(Dugan v London Terrace Gardens, L.P., 177 AD3d 1, 10-11 [1st Dept 2019]).

The holding of Dugan is equally applicable in the context of an owner's use holdover. It has been held that:

“[t]he HSTPA provides that these particular amendments were to “take effect immediately” and were expressly made applicable to “any tenant in possession at or after the time it takes effect” (HSTPA Part I § 5). “The inference to be drawn [from this language] is that if at any stage of the appeal process a tenant is lawfully in possession, he is entitled to the beneficial aspects of the statute” (Matter of McMurray v. New York State Div. of Hous. & Community Renewal, 135 AD2d 235, 239 [1988], affd 72 NY2d 1022 [1988]). “[B]ecause the legislature has made changes to the law that directly impact this case, and has made those changes applicable to this pending litigation, a remand is appropriate” (Dugan v. London Terrace Gardens, L.P., 177 AD3d 1, 10 [2019]).”

(Harris v. Israel, 65 Misc 3d 155(A) [App Term 1st Dept 2019]). While these opinions have all been rendered by courts in the First Department, they are binding on this court, in the absence of any precedent in the Second Department. It has been held that:

“[t]he Appellate Division is a single statewide court divided into departments for administrative convenience (see Waldo v. Schmidt, 200 NY 199, 202, 93 N.E. 477; Project, The Appellate Division of the Supreme Court of New York: An Empirical Study of Its Powers and Functions as an Intermediate State Court, 47 Ford L Rev 929, 941) and, therefore, the doctrine of stare decisis requires trial courts in this department to follow precedents set by the Appellate Division of another department until the Court of Appeals or this court pronounces a contrary rule (see, e.g., Kirby v. Rouselle Corp., 108 Misc 2d 291, 296, 437 N.Y.S.2d 512; Matter of Bonesteel, 38 Misc 2d 219, 222, 238 N.Y.S.2d 164, affd. 16 AD2d 324, 228 N.Y.S.2d 301; 1 Carmody-Wait 2d, N.Y.Prac., § 2:63, p. 75).”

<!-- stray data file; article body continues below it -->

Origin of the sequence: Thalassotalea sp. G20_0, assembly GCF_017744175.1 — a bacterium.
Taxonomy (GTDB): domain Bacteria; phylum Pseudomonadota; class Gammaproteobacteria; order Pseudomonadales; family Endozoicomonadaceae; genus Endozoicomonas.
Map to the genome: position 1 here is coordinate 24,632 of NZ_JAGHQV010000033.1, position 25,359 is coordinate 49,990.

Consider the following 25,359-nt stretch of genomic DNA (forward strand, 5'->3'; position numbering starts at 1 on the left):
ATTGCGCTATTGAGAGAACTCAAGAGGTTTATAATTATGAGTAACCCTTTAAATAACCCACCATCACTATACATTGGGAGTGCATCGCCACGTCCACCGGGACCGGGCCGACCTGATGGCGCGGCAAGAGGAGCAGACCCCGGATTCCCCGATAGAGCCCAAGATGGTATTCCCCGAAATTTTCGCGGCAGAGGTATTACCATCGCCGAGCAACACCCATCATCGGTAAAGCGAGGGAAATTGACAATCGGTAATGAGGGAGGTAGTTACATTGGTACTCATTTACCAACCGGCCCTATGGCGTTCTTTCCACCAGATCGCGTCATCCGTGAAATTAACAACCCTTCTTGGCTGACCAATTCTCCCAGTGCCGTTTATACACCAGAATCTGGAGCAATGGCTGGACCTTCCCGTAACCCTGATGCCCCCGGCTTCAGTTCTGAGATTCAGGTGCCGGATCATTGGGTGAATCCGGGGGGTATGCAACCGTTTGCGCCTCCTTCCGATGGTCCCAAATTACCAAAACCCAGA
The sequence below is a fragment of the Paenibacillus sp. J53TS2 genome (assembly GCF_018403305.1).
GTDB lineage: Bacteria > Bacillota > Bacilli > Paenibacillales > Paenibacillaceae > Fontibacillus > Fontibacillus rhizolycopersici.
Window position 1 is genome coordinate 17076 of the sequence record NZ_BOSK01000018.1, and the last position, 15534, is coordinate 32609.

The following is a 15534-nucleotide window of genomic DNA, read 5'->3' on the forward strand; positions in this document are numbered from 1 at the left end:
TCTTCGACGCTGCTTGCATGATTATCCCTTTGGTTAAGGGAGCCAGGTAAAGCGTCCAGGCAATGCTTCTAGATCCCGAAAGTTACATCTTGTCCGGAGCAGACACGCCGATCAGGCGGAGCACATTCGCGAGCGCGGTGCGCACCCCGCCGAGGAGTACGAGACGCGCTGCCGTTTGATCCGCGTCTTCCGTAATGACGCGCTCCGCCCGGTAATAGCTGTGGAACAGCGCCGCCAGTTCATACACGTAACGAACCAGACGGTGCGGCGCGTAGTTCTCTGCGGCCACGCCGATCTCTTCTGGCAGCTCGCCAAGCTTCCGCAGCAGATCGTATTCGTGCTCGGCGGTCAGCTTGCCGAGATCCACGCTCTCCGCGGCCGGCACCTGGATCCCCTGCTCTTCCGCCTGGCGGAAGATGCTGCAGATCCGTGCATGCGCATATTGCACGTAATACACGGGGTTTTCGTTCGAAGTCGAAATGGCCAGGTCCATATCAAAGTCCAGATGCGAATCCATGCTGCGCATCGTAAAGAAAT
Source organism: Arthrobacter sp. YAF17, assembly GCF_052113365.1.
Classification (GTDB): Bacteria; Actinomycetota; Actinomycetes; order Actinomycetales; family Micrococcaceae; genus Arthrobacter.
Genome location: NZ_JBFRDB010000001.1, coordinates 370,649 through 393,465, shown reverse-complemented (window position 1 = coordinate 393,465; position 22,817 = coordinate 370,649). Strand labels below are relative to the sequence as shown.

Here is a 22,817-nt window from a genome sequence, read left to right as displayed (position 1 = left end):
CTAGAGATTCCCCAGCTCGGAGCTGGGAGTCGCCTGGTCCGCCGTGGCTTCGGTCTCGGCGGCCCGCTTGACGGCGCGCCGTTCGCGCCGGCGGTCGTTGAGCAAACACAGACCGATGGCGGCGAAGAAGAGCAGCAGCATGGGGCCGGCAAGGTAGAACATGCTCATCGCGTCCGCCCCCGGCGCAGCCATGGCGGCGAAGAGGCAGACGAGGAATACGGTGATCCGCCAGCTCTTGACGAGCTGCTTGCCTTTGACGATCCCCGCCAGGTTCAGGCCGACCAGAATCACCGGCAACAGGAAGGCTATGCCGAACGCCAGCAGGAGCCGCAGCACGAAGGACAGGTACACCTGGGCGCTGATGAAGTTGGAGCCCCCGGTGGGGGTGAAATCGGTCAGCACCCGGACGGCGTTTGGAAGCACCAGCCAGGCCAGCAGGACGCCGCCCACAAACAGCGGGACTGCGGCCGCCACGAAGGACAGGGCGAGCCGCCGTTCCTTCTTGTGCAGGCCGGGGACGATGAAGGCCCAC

(Mtn. View Coach Lines, Inc. v. Storms, 102 AD2d 663, 664 [2d Dept 1984]).

Precedent firmly establishes that there is no due process issue that arises from the application of the HSTPA to this proceeding nor from the language of the statute itself.

Petitioner has not demonstrated that there are “matters of fact or law allegedly overlooked or misapprehended by the court in determining the prior motion” (CPLR 2221). There is no basis for reargument, and petitioner's motion is in all respects denied.

Pursuant to paragraph 14 of the Order and Judgment of the Hon. Remy Smith issued under index number HP 563/2019, appointing for the Building an administrator pursuant to Article 7A of the Real Property Actions and Proceedings Law, this proceeding is respectfully referred to the Hon. Remy Smith, to the extent there may be any further proceedings in this matter which now stands dismissed.

This is the decision and order of the court.

David A. Harris, J.